Crushing Injuries Related to Vehicle Collisions
The range of injuries that can be expected when you become involved in a car accident is vast. A typical crash includes many of the following injuries including, broken bones, bruises, cuts, whiplash, and a sore back. What few people consider are the unpredictable injuries like those that come from being crushed.
Car accidents under the right speed and force can crumple motor vehicles with even the strictest of safety ratings. These collisions can cause catastrophic injuries and even death depending upon how quickly you can be rescued and the location of the injury you sustain.
What is considered a crushing injury?
Crushing injuries occur when excessive pressure is placed on an extremity or the whole of your body causing severe, sometimes permanent trauma. These injuries often happen when smaller vehicles are involved in truck accidents due to the size and weight difference between the vehicles when they collide. These injuries can also occur from natural disasters such as high wind causing a roof collapse, or even construction accidents.
Effects of crush injuries a victim may experience include:
- Crush syndrome
- Nerve injury
- Limb loss
When vehicles make contact at a high rate of speed, the likelihood of crush injuries occurring increases. The force of the impact can send engines into passenger compartments or flip vehicles over causing occupants to become wedged under twisted metal. Even backup accidents can pin a pedestrian against a wall or object when a driver is careless in checking blind spots before putting their vehicle in reverse.
What is crush syndrome?
Crush syndrome is a condition that occurs when there has been prolonged, continuous pressure exerted on large muscles that have become crushed. During the compression, muscle tissue is deprived of blood and oxygen causing damage. Once that pressure has been relieved, blood and oxygen begin returning to the area causing an inflammatory chemical reaction. This can present itself as tissue injury, organ dysfunction, and metabolic abnormality.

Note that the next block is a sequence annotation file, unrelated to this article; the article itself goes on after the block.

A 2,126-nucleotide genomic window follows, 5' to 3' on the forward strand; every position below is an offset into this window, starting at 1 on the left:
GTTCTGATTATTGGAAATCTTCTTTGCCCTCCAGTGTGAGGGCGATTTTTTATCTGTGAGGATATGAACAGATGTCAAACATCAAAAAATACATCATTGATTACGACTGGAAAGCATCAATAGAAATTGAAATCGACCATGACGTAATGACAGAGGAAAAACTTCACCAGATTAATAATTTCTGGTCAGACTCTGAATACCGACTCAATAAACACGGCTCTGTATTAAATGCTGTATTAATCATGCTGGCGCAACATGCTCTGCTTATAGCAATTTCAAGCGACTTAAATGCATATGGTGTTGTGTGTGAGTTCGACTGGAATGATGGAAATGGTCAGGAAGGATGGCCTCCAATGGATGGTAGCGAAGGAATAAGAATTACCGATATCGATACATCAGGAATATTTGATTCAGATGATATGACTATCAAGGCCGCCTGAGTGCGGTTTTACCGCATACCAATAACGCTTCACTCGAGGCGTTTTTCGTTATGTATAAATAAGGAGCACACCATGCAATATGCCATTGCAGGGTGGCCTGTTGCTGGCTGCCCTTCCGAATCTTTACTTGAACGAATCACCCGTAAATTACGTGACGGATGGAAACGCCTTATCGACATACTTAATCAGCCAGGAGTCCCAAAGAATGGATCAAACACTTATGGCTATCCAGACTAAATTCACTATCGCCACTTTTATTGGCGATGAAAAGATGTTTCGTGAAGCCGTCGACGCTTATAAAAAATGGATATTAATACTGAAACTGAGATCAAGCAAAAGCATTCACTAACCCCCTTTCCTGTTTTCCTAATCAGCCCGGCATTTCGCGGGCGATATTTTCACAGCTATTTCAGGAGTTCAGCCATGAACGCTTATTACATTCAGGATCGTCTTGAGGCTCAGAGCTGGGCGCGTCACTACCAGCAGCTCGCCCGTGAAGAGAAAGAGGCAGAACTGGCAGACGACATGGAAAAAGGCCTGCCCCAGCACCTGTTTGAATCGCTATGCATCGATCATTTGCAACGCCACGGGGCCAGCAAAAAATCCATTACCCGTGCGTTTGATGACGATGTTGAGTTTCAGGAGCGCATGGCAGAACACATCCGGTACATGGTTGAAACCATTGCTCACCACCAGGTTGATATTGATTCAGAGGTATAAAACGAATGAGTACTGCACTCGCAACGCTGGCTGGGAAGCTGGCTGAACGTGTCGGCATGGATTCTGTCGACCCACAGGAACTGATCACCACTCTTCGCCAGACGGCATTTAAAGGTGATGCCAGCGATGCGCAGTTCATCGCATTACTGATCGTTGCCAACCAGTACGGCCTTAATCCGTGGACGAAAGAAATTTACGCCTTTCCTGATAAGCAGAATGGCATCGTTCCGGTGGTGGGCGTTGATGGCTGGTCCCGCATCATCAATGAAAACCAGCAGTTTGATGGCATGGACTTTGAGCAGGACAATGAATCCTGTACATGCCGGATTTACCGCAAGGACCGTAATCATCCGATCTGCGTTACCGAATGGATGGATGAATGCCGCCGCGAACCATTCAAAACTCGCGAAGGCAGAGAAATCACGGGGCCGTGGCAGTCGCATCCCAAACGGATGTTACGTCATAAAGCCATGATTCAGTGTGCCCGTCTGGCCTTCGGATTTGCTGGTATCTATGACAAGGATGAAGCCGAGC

Crush syndrome can cause certain complications such as:
- Cardiovascular instability
- Hypotension and hypovolemic shock from fluid shifting back into damaged cells causing blood loss
- Renal failure
- Metabolic acidosis with lactic acidosis
- Skin injury and swelling
- Paralysis and paresthesia
- Compartment syndrome
- Acute lung injury
What is compartment syndrome?
Compartment syndrome occurs when any portion of your body has been constricted within a smaller space than necessary for proper blood flow to maintain healthy tissue. This deep tissue injury causes swelling and bleeding and can turn into necrosis (death of cells). Another condition that can result from this syndrome is rhabdomyolysis. This is where dead muscle tissue releases its contents into the bloodstream, which may cause kidney failure. Because of the risks of compartment syndrome, it can lead to the necessity of amputation to prevent the victim’s death.
How are car accident crush injuries treated?
Because there are different levels of severity when it comes to crush injuries, there are various forms of treatment that may prove to be successful in minimizing the accident trauma. Minor crush injuries may heal on their own but that is unlikely when dealing with auto accidents.
Some methods of treatment include:
- Gradually adding fluid through intravenous access to resuscitate the crushed area before relieving the pressure
- Alkaline diuresis, which helps the kidneys rid the body of toxins
- Surgery to deal with necrosis or compartment syndrome
- Hyperbaric oxygen therapy
Car accidents cause devastating injuries that you may be forced to work through for the rest of your life. Crush injuries are unpredictable and can either heal completely in time, or cost you your life or a limb. Our attorneys know that you will need support to ultimately recover. The results-oriented Los Angeles personal injury lawyers at McNicholas & McNicholas, LLP will be here when you are ready to schedule your free case evaluation in our office by calling 310-474-1582, or by reaching out to us through our contact page to tell us your story.
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